This involves fencing in or sealing all entrances to the crawlspace – except for the main one. This remaining opening will be how you get the critter to leave its hiding spot.
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There are two ways to go at this point. We’ll discuss live traps in a moment, but first, we’ll talk about one-way doors. There are all sorts of one-way exclusionary devices out there, so it’s easy enough to find one that matches your needs. As a general guideline, excluder doors marketed for raccoons will work well for porcupines.
The concept is simple: Once installed, a critter can exit, but there’s no way for them to get back in. You can leave this one-way door on indefinitely or replace it with more fencing once you’re sure there are no critters left inside.
Few things are more effective than a live trap – if you can coax the critter to enter it, of course. You can purchase a live trap (this Havahart trap is a popular one), although sometimes animal control services will lend or rent out traps. Aim for a trap at least 32 inches long and 10-12 inches wide and tall. Be sure to use gloves so your scenery doesn’t end up on the trap.
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Place the trap beside the entrance to the crawlspace and cover it with debris to help camouflage it. The bait you use can be anything from kitchen vegetable scraps to a piece of wood soaked overnight in salt water.
Check the trap every few hours for signs of a capture. If you catch something other than the porcupine, release it with caution and call animal control if it appears to be sick or injured.
Once you manage to capture the porcupine, avoid any direct contact. Contact animal control to remove it or wear suitable protective gear if you have permission to relocate it. Porcupines are extremely intelligent and can remember their way through a maze over a year later, so be sure to release the critter at least five miles away.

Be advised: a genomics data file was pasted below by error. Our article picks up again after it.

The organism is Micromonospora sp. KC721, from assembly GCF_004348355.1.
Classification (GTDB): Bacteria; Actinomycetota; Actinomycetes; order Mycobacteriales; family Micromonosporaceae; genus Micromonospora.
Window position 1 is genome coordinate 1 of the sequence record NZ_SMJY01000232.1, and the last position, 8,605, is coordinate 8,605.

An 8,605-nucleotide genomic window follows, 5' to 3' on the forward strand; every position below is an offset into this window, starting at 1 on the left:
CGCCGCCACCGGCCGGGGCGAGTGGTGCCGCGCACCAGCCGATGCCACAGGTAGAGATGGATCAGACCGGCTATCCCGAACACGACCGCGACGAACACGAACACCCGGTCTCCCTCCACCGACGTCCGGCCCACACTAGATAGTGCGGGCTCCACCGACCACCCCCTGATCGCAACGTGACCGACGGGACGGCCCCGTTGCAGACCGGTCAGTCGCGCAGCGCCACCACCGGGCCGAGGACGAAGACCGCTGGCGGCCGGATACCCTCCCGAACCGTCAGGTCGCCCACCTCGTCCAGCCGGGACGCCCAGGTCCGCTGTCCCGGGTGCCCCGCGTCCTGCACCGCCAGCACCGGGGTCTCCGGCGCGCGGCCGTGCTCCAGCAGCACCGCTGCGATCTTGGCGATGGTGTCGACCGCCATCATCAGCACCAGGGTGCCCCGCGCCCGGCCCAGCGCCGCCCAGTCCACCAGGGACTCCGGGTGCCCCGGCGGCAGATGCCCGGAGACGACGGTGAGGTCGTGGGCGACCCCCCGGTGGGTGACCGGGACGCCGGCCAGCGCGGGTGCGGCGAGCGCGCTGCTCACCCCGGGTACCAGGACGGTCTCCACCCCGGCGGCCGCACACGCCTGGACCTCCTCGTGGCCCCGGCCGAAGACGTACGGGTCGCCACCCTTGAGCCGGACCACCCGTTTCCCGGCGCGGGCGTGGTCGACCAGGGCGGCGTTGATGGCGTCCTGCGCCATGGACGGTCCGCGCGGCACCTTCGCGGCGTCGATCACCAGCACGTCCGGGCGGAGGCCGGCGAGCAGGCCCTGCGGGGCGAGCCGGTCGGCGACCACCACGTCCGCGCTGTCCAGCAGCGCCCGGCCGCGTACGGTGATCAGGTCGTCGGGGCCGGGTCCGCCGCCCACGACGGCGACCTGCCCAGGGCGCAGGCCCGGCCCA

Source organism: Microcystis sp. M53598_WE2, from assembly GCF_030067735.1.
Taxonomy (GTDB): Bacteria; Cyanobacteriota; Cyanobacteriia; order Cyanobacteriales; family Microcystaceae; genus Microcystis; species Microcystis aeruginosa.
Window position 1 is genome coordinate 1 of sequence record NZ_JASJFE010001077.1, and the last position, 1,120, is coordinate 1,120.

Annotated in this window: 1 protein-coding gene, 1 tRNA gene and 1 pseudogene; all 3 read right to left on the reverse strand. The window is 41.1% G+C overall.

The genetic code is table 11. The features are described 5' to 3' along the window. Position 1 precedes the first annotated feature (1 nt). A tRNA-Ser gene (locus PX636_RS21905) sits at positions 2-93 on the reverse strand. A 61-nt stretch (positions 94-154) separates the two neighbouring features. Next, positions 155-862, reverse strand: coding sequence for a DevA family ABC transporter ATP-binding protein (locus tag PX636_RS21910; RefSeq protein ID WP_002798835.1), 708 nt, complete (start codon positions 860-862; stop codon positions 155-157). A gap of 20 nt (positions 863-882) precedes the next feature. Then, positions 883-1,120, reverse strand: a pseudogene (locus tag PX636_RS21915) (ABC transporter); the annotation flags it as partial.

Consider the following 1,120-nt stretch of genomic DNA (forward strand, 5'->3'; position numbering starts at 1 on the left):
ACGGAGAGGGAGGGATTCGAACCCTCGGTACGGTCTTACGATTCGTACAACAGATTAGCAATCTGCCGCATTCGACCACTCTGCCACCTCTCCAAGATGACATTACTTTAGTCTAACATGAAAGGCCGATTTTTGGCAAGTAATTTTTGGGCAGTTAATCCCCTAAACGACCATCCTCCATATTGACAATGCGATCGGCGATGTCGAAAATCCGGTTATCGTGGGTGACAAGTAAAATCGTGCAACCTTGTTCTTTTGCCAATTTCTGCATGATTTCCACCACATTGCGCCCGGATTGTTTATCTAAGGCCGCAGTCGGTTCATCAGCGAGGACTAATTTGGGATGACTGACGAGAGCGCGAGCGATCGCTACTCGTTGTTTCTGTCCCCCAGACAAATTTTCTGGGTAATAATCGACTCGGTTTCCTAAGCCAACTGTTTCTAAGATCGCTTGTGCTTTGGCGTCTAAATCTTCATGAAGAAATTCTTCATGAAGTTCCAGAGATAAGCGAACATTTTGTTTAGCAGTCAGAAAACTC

From Your Home or Garage
This is probably the worst-case scenario. If the porcupine is in your basement or can be closed off in a room, you can attempt to use live traps.
However, in such cases it’s usually best to call a pest removal specialist to avoid the risk of you or your family getting bitten or stuck by quills.
Getting to Know Porcupines
While we only have one species of porcupine to deal with… the North American porcupine (Erethizon dorsatum).
There are actually 58 different species across two distantly related families – the Old World porcupines (Hystricidae) and New World porcupines (Erethizontidae). They’re found on every continent except for Antarctica. But that’s only scratching the surface of these incredible critters.
Note: Unless otherwise noted, we will be focusing mainly on the North American porcupine.
If you want to know how big of a nuisance porcupines can be, just ask any outdoor enthusiast. Their obsession with salt means they’ll chew on anything that contains traces of salt.
This can include rubber tires, hiking boots that have rock salt on them, and even treated wood products. Tool handles, boat oars, and even work gloves can become fast food if your sweat has gotten on them.
Beyond this, they can cause damage to a number of root vegetables and damage your trees. They prefer smooth bark, such as on aspen, cottonwood, willow, and ponderosa pines, but will also chew on any structures made from wood or rough-barked trees if the mood strikes.
Dealing With Porcupine Quills
One of the worst problems with these pesky animals isn’t their obsession with salty residue or wood, it’s what happens when you or a pet gets stuck by their quills. The wound may have a burning or itchy sensation long after the quill is removed, thanks to the microscopic tears caused by the quill’s barbs.
The bad news is that kids and dogs tend to learn this the hard way, although cats are a lot more reluctant to tangle with a porcupine.